When you love someone you do not love them all the time, in exactly the same way, from moment to moment.
It is an impossibility. It is even a lie to pretend to.
And yet this is exactly what most of us demand. We have so little faith in the ebb and flow of life, of love, of relationships. We leap at the flow of the tide and resist terror in its ebb.
We are afraid it will never return.
We insist on permanency, on duration, on continuity; when the only continuity possible, in life as in love, is in growth, in fluidity—in freedom, in the sense that dancers are free, barely touching as they pass, but partners in the same pattern.
~~Anne Morrow Lindbergh
Another example of how long we have been married is that we considered a trip to WallyMort to be a good reason to be together and get things done on a Saturday night.
So we are standing in front of the vegetable case and I decide that a bundle of celery would taste pretty good, and I know Chris likes it as well. I drop it into the cart, no questions asked from spouse (who rarely eats celery), nor qualms about the price. Crunchy vegetable, lotsa fiber, vitamins, taste great with cream cheese or peanut butter. Quite a reasonable addition to the diet, agreed?
Not too far away are a young couple late 20s with a baby in the seat of the cart. The lady picks up a bag of baby carrots and tries to put it in next to the disposable diapers and case of beer. The guy grabs it back almost before it hits the bottom of the buggy. “You don’t need those.” he says. “They cost too much. Get the big ones.” he nods towards the bag of carrots that will need to be peeled and sliced.
She turned the cart the other direction and headed for the checkout. “Oh, I don’t need any” came out with a bit of a sigh.
What bothered me so much is that was US about 20 years ago. Not that there was ever any beer in the cart, but the worrying about every dime, and the decisions about worthiness of each and every item that we would need to eat or which child might like it more than another and dividing treats to be FAIR.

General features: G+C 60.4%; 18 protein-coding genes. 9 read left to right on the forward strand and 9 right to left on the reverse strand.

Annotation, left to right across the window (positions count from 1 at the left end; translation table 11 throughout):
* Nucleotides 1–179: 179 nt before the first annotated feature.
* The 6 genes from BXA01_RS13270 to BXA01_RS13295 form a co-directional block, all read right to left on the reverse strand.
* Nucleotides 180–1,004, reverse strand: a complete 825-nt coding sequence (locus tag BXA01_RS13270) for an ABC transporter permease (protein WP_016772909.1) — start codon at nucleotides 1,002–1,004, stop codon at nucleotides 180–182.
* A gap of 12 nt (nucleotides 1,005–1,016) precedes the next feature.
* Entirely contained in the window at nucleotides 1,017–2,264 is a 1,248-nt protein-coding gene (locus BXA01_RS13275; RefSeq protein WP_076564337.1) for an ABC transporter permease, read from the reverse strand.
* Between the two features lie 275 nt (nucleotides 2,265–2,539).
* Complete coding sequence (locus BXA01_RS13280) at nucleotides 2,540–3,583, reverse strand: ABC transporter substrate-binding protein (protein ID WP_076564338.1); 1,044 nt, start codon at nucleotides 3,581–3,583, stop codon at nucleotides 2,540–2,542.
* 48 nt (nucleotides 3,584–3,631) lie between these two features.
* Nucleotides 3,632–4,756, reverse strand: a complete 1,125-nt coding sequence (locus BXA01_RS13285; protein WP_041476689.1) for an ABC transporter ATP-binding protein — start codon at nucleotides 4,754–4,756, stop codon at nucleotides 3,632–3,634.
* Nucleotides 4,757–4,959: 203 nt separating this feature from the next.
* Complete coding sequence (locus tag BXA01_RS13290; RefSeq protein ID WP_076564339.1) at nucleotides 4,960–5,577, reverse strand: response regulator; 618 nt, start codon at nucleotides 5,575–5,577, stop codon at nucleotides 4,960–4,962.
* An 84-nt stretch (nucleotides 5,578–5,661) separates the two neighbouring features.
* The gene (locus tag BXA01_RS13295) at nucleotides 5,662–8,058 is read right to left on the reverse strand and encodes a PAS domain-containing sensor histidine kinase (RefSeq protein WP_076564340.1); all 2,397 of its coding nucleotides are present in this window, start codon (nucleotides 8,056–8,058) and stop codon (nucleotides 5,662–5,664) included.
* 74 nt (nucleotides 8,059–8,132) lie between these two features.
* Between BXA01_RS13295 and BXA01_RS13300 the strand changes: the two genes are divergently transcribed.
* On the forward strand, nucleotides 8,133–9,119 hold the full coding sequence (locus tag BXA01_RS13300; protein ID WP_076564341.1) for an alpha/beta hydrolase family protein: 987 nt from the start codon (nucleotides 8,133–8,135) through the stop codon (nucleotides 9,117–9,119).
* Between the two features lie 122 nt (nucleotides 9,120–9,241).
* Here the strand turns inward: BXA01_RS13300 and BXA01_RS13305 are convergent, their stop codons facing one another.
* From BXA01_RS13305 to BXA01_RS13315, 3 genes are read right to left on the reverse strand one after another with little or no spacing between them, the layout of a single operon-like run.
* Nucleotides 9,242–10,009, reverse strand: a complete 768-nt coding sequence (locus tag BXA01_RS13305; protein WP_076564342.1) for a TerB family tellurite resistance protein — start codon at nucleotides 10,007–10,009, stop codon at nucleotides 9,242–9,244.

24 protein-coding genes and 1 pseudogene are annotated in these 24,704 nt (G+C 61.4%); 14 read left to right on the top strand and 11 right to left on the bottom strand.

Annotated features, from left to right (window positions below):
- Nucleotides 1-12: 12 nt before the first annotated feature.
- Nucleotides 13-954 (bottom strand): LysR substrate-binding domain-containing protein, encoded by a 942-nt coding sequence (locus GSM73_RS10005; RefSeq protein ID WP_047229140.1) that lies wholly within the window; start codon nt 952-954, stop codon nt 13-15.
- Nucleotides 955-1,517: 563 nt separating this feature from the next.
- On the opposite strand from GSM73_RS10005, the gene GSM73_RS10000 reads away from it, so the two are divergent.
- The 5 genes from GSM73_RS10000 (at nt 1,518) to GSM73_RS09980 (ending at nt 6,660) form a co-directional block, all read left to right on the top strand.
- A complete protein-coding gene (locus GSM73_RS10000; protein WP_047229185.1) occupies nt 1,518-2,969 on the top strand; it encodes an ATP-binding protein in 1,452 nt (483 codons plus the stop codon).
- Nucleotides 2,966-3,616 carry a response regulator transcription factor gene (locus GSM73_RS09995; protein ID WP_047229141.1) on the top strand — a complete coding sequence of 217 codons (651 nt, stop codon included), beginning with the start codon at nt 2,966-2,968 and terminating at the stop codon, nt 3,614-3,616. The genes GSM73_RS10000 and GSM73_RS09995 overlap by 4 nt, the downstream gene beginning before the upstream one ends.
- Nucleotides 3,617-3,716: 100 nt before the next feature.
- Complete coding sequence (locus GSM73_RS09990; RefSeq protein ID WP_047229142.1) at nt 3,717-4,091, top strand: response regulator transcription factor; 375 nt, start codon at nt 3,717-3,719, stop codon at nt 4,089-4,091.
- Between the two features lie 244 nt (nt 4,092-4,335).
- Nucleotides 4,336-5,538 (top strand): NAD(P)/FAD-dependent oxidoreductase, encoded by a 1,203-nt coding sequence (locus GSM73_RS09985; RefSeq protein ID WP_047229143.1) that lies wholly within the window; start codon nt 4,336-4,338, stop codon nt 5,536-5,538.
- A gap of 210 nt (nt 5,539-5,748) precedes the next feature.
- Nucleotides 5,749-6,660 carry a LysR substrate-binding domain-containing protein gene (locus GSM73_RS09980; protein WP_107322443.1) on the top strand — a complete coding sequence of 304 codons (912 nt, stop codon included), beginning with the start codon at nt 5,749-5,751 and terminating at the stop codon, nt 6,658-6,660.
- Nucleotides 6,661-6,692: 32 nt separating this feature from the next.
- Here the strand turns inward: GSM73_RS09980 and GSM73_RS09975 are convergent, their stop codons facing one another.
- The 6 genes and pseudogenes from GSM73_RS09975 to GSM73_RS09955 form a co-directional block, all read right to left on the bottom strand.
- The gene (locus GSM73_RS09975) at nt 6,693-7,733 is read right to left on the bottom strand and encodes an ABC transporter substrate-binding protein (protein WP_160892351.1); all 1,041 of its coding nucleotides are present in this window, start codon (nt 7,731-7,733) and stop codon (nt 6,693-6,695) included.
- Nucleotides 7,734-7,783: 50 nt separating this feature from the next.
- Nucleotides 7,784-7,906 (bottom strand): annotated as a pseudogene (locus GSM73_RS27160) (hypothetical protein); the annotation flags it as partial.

Arguments over diddly little bits of nothing, which was difficult for everyone in the family and we really can’t say why all the carrying on became such a problem.
There is the Control issue. Two strong-willed persons with completely different backgrounds and ideas of the way things are supposed to fit together.
Throw in some religious mandates about the man being the head of the house, yet he doesn’t even remember where he left his keys, and could barely boil macaroni, so we gotta figure the household needs a more savvy manager. Not that I am a manager type. I’d just as soon use my energy doing it myself than to worry about someone else doing it half-assed.
I can’t really say an exact time for when we began to get along better. When the sons got a bit older and more able to help with chores around the house. It helped when Husband got a job where he feels better appreciated, and I got done with one where I wasn’t.
Standing in the Produce section of the grocery store, I wanted to grab that girl by the crook of her elbow and tell her that it doesn’t always have to be like that. Times change, people grow with time and effort, a better job might come along and bring in enough extra cash to buy the baby carrots. I wanted to hand her two bucks and tell her to give herself a gift. I wanted to sit the guy down and tell him that his family is a treasure to be loved and nurtured and fed quality food.
Saturday night at the grocery store is a busy place. When I got home I had a headache.
A couple pills, a nice bed then a night’s sleep.
I believe the same treatment for tonight. The new crown on my back tooth hasn’t quite made itself at home yet. It’s still protesting about cold cottage cheese and chewing lima beans. One more day of ouchie will make a week, so I’ll be calling the dentist to ask about it.
~~love and Huggs, Diane
ps I snitched the picture from Raise the Roof Designs which I found during a ‘Net search about crafts.